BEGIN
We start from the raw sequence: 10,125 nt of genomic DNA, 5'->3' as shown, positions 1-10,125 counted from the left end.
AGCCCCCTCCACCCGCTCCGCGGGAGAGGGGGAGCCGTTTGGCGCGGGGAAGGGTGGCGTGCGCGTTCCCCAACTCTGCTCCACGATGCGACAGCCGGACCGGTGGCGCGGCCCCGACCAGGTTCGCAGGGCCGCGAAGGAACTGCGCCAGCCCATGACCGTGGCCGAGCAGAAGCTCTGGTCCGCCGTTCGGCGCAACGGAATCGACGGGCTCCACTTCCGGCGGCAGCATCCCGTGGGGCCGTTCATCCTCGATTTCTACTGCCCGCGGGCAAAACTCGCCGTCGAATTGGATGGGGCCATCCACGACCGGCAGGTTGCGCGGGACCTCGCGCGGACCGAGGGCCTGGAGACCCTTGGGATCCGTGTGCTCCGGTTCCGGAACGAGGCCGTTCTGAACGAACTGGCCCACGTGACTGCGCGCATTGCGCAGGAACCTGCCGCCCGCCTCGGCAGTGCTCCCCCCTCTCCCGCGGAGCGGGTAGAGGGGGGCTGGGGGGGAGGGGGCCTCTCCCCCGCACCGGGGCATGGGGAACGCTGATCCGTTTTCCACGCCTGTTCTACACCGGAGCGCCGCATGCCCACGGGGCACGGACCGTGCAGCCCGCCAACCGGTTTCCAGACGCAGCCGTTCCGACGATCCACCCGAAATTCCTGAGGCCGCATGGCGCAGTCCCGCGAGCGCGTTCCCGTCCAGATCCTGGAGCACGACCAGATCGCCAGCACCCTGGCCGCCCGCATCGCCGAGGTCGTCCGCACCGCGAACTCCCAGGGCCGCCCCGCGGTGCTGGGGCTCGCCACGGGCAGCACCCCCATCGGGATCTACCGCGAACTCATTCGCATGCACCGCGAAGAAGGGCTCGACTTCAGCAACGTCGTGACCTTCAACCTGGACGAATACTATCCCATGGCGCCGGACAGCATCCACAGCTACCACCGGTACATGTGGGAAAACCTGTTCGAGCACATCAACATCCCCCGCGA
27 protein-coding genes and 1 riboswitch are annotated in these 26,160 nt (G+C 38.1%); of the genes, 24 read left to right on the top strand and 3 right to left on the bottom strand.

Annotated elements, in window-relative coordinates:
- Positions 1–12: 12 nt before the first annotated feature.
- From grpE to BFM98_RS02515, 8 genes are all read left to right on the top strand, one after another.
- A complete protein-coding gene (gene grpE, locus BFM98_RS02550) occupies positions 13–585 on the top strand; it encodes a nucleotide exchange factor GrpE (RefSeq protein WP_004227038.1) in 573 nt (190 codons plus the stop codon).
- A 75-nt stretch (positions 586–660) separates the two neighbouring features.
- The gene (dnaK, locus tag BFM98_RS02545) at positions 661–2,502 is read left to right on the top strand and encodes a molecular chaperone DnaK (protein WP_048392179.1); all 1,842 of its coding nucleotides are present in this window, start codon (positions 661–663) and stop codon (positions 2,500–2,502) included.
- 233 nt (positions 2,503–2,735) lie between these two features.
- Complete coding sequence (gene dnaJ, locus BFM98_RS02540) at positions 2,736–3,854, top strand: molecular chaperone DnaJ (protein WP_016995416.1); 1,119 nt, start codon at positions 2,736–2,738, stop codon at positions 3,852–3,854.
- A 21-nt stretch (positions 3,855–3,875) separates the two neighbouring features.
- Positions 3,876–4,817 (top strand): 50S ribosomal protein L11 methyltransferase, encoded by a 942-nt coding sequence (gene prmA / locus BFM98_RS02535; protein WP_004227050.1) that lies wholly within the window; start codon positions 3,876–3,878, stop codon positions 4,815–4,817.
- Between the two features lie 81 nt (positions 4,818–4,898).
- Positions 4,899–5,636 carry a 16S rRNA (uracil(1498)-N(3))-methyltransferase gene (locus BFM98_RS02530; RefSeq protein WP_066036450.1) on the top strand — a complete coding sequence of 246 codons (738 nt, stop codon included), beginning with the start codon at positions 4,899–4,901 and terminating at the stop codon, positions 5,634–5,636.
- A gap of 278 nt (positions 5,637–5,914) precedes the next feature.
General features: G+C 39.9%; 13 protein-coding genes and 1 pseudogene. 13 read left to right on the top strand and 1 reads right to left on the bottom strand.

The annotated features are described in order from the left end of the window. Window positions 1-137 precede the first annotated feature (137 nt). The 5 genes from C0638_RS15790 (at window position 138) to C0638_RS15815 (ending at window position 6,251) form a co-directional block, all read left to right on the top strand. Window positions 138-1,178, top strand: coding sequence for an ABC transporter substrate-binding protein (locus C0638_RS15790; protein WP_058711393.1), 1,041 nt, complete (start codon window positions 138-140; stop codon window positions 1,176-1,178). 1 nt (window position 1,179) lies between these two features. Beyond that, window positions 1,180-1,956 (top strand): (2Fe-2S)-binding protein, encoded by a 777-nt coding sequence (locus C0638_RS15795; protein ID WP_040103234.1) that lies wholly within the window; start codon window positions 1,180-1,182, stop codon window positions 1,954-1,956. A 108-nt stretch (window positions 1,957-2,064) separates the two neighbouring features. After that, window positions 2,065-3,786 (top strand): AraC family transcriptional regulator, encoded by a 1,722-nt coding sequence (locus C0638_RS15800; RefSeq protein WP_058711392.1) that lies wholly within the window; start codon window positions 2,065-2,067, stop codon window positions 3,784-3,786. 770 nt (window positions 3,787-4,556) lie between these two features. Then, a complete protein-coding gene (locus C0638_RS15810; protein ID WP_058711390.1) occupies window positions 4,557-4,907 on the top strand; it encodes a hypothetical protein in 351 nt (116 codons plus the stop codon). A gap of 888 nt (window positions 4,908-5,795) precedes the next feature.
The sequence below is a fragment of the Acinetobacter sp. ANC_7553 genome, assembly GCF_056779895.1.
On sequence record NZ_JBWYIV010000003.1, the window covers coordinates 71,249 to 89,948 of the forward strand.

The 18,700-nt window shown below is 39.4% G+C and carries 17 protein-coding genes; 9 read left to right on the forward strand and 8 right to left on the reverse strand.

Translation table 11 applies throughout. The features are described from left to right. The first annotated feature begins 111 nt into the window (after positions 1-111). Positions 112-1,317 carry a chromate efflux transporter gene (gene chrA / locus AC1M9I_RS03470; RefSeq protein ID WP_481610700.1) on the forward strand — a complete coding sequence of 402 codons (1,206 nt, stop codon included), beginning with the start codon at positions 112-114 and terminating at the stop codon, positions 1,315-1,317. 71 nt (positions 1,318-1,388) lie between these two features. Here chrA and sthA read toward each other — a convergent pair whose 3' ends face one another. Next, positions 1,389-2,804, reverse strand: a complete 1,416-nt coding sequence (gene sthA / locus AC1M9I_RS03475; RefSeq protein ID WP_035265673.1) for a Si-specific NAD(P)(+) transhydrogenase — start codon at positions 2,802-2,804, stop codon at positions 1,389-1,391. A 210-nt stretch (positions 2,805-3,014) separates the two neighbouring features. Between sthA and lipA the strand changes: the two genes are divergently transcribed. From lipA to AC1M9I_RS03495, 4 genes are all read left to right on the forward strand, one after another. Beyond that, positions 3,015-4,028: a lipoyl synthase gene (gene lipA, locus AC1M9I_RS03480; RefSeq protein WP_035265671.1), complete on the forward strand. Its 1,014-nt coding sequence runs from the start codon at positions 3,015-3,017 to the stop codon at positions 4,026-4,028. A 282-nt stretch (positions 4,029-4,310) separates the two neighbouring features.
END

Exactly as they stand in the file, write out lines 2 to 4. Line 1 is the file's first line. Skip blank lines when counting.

AGCCCCCTCCACCCGCTCCGCGGGAGAGGGGGAGCCGTTTGGCGCGGGGAAGGGTGGCGTGCGCGTTCCCCAACTCTGCTCCACGATGCGACAGCCGGACCGGTGGCGCGGCCCCGACCAGGTTCGCAGGGCCGCGAAGGAACTGCGCCAGCCCATGACCGTGGCCGAGCAGAAGCTCTGGTCCGCCGTTCGGCGCAACGGAATCGACGGGCTCCACTTCCGGCGGCAGCATCCCGTGGGGCCGTTCATCCTCGATTTCTACTGCCCGCGGGCAAAACTCGCCGTCGAATTGGATGGGGCCATCCACGACCGGCAGGTTGCGCGGGACCTCGCGCGGACCGAGGGCCTGGAGACCCTTGGGATCCGTGTGCTCCGGTTCCGGAACGAGGCCGTTCTGAACGAACTGGCCCACGTGACTGCGCGCATTGCGCAGGAACCTGCCGCCCGCCTCGGCAGTGCTCCCCCCTCTCCCGCGGAGCGGGTAGAGGGGGGCTGGGGGGGAGGGGGCCTCTCCCCCGCACCGGGGCATGGGGAACGCTGATCCGTTTTCCACGCCTGTTCTACACCGGAGCGCCGCATGCCCACGGGGCACGGACCGTGCAGCCCGCCAACCGGTTTCCAGACGCAGCCGTTCCGACGATCCACCCGAAATTCCTGAGGCCGCATGGCGCAGTCCCGCGAGCGCGTTCCCGTCCAGATCCTGGAGCACGACCAGATCGCCAGCACCCTGGCCGCCCGCATCGCCGAGGTCGTCCGCACCGCGAACTCCCAGGGCCGCCCCGCGGTGCTGGGGCTCGCCACGGGCAGCACCCCCATCGGGATCTACCGCGAACTCATTCGCATGCACCGCGAAGAAGGGCTCGACTTCAGCAACGTCGTGACCTTCAACCTGGACGAATACTATCCCATGGCGCCGGACAGCATCCACAGCTACCACCGGTACATGTGGGAAAACCTGTTCGAGCACATCAACATCCCCCGCGA
27 protein-coding genes and 1 riboswitch are annotated in these 26,160 nt (G+C 38.1%); of the genes, 24 read left to right on the top strand and 3 right to left on the bottom strand.

Annotated elements, in window-relative coordinates: